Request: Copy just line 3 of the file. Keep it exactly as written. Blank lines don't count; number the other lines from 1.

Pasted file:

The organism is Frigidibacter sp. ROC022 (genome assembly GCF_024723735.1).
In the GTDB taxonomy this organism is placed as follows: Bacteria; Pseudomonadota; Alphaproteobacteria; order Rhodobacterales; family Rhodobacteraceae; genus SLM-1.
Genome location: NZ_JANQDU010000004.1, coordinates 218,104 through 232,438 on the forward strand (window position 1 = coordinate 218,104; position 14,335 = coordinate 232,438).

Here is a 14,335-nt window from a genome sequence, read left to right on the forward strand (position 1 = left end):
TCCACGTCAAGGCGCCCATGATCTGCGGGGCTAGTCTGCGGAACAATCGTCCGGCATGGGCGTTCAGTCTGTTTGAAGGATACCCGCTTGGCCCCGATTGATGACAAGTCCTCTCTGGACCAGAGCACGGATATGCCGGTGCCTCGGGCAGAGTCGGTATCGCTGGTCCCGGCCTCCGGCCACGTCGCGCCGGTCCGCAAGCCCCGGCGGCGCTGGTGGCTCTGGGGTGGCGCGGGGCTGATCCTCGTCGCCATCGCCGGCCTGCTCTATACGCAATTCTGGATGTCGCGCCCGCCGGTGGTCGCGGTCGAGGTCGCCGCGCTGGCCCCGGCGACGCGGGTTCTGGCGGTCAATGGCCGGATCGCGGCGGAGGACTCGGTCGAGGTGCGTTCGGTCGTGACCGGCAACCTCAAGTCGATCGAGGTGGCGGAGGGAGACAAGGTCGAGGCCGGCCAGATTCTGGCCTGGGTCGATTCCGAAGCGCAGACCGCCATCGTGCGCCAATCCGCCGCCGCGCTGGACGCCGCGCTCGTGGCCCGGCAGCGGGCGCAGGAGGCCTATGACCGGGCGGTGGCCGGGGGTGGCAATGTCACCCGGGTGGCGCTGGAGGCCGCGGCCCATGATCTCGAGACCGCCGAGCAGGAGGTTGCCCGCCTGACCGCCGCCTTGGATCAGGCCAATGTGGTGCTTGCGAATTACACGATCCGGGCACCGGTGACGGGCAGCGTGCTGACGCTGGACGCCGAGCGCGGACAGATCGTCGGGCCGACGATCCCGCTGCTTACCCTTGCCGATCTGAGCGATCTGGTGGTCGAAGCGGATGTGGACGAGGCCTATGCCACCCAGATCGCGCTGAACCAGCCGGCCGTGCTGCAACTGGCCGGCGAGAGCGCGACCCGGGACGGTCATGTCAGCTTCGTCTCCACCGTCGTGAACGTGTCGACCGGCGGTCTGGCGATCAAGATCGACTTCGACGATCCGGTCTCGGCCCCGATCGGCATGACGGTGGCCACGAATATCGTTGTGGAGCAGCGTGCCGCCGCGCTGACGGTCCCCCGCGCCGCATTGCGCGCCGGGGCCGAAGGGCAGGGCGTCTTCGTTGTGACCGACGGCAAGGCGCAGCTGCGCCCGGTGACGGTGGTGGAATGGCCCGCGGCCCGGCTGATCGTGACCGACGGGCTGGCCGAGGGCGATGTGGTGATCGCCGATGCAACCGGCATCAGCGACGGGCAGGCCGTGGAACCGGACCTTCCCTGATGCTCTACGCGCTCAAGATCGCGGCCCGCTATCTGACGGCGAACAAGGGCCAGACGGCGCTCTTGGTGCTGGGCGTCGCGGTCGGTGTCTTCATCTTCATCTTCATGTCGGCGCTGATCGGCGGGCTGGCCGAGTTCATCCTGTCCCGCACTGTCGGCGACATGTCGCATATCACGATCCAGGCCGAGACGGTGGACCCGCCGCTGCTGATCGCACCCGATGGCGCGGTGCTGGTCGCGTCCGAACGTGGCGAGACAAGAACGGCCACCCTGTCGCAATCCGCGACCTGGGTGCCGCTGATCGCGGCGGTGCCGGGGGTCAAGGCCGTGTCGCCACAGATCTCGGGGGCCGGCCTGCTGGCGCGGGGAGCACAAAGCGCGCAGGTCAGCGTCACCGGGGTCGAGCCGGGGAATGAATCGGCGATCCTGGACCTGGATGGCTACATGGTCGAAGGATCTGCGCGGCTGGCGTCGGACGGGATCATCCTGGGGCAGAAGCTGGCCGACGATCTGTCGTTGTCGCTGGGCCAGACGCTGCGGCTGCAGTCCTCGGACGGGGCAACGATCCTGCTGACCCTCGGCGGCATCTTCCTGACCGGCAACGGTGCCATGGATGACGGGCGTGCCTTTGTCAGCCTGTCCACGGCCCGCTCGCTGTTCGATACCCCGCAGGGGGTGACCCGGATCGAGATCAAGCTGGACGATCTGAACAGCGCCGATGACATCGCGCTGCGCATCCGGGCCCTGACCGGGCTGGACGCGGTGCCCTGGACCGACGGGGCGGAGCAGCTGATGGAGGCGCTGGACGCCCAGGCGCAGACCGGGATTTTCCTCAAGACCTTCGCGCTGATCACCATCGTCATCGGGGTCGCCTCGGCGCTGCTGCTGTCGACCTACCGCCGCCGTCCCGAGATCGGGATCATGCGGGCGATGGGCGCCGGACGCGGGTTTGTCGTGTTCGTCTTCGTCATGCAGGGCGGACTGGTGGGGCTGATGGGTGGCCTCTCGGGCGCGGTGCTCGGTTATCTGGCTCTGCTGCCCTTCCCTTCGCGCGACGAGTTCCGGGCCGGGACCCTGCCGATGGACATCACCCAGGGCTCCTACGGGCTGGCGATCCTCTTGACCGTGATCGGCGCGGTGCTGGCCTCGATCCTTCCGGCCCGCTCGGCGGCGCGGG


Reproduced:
Genome location: NZ_JANQDU010000004.1, coordinates 218,104 through 232,438 on the forward strand (window position 1 = coordinate 218,104; position 14,335 = coordinate 232,438).